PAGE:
08-Jul-2004 -- A special report from the Alaska Virgin Confluence Trip Planning Service - “We’ve done all the legwork... Now you go grab the glory!”
After being part of two epic successful Alaska degree confluence hunting expeditions, but personally never standing within a mile of a confluence point, I am the ultimate base camp groupie, making a career out of near misses in the 49th state. 67N 152W wasn’t quite a near miss [unless getting within five miles of a CP in the Alaska wilds constitutes a near miss], but hopefully this post will start to fill in a rather sparsely visited region of the DCP…
Our primary objective was to visit Gates of the Arctic National Park and Gates of the Arctic National Preserve [www.nps.gov/gaar], two of the more inaccessible units of the United States National Park System. I had been drawn by the many vivid descriptions of this little visited place: “Unknown by outsiders until recent times, this arctic region is still virtually intact and untrammeled. Remote canyons, rugged peaks, wild rivers, pristine lakes, and vast herds of caribou seem all but lost in its expanse. Vast and austere, stern, stark, and uncompromising, yet possessed of haunting beauty, it offers that total immersion in wilderness that has ever been an essential part of life in the New World.”
The boundary of the National Park and Preserve includes about 8.2 million acres of public land [with approximately 7.2 million acres designated as wilderness], including six Wild Rivers. Of these six, the Alatna, John, and Koyukuk Rivers all seemed to offer compelling reasons to travel their lengths. Realizing we could not make a bad choice from among the three, we settled on the John. Designated a national wild and scenic river on December 2, 1980, the John River flows south from Anaktuvuk Pass through Alaska’s Brooks Range. In its early stages, it is hard to access and hard to float. The John terminates at the Koyukuk River just below Bettles Field/ Evansville, with half its length outside the National Park. The valley of the John River is an important migration route for the Arctic caribou herd, and the closest major water route to 67N 152W.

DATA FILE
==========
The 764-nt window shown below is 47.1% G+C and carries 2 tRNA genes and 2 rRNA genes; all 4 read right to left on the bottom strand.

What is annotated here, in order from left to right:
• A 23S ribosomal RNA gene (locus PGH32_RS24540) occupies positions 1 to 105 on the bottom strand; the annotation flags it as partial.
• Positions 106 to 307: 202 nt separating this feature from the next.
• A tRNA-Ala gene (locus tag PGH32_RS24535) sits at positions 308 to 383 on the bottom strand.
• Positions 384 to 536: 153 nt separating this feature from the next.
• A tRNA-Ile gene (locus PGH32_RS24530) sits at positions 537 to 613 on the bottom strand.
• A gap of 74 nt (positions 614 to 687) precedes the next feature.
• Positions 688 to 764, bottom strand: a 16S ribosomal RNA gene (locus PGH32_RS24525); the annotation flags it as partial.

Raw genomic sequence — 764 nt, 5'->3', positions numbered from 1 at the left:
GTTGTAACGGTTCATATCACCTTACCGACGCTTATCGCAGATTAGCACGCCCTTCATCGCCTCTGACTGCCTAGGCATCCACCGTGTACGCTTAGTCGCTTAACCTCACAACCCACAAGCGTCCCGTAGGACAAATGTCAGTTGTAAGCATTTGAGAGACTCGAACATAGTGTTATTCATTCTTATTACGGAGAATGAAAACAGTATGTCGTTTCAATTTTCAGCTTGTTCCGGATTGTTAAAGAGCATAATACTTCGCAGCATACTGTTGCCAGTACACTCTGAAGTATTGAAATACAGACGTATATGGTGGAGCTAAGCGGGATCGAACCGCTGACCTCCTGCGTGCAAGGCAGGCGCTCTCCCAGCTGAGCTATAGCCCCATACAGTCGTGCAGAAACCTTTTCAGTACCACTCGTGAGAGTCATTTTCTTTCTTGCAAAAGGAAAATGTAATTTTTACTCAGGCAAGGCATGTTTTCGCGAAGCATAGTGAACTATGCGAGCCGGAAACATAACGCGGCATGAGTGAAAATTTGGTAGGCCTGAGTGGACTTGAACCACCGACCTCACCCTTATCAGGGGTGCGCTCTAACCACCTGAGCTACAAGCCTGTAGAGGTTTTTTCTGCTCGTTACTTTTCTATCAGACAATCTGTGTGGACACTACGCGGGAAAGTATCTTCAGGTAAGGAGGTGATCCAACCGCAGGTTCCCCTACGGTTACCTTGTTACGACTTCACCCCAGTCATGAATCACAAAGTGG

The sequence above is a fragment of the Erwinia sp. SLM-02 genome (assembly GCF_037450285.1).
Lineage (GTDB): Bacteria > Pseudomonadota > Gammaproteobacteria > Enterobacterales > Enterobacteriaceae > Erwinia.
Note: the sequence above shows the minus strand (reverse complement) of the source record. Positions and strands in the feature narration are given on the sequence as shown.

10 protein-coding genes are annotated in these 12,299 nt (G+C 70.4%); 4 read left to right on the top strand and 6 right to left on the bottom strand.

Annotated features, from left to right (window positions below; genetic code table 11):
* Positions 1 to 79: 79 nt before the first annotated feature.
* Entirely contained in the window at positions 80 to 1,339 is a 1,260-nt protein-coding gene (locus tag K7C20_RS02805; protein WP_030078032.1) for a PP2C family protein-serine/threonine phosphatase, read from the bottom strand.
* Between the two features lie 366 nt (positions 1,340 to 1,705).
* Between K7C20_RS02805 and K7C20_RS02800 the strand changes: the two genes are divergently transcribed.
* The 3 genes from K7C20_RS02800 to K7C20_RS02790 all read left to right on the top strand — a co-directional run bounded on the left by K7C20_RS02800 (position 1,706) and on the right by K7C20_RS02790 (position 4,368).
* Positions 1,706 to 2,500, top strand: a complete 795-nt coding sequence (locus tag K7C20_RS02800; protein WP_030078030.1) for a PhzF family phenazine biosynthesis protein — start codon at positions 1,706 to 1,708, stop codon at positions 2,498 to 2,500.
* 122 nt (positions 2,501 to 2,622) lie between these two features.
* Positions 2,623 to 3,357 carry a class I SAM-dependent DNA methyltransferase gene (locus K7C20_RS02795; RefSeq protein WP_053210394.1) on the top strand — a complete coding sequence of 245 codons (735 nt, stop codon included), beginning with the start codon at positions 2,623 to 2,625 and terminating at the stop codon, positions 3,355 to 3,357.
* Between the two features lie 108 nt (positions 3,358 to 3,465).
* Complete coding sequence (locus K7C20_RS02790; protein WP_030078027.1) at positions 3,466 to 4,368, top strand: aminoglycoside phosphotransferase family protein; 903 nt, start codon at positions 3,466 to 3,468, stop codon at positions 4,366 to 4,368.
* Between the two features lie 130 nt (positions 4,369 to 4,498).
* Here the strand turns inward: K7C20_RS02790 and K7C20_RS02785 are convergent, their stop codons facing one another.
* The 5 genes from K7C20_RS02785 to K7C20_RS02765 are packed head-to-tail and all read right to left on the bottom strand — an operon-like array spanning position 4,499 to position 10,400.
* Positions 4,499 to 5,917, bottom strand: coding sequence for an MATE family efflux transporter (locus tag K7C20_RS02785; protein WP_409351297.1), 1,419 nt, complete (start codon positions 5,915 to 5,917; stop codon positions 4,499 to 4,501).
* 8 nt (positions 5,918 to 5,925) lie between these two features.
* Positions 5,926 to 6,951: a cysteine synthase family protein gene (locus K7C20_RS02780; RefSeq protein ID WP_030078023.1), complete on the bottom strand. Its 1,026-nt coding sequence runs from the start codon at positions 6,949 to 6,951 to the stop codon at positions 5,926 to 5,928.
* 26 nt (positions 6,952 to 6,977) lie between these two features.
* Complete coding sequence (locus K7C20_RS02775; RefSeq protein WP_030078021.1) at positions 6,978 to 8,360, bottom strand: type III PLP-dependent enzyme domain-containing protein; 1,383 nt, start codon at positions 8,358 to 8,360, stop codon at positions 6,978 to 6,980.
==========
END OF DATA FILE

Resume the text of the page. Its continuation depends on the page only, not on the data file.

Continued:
We flew into Fairbanks from the “Lower 48” on July 3rd. A few days earlier, smoke from forest fires had forced cancellation of several flights, and as we exited the terminal, a facility on this day “smoke free” in name only, we found falling ash coating everything that wasn’t moving.
After reaching our motel we rendezvoused with our long time friend and guide Ron Clauson of Backcountry Safaris, “Alaska's Premier Adventure Travel Outfitter” [http://www.backcountrysafaris.com]. Ron is a well-known Alaskan adventurer and has been rafting, kayaking, hiking and exploring Alaska's backcountry for more than 30 years. Ron is known for his whitewater rafting and fly fishing skills, neither of which would come into play on this particular trip. Ron is also a certified Swiftwater Rescue Instructor and Wilderness First Responder, skills which we likewise hoped we would not need to call on. Ron provided both our sturdy raft and the strongest paddle.
Anxious to leave the forest fire smoke behind, the following morning we checked in with the folks at Brooks Range Aviation [http://brooksrange.com] who flew us 35 miles north of the Arctic Circle to the airfield at Bettles. Switching to a float plane, we checked one more park off our list by making a combination injured hiker evacuation/ quick flightseeing visit through the Gates of the Arctic [the famous Frigid Crags and Boreal Mountain, both barely visible through the low clouds] to Itkillik Lake in the National Preserve.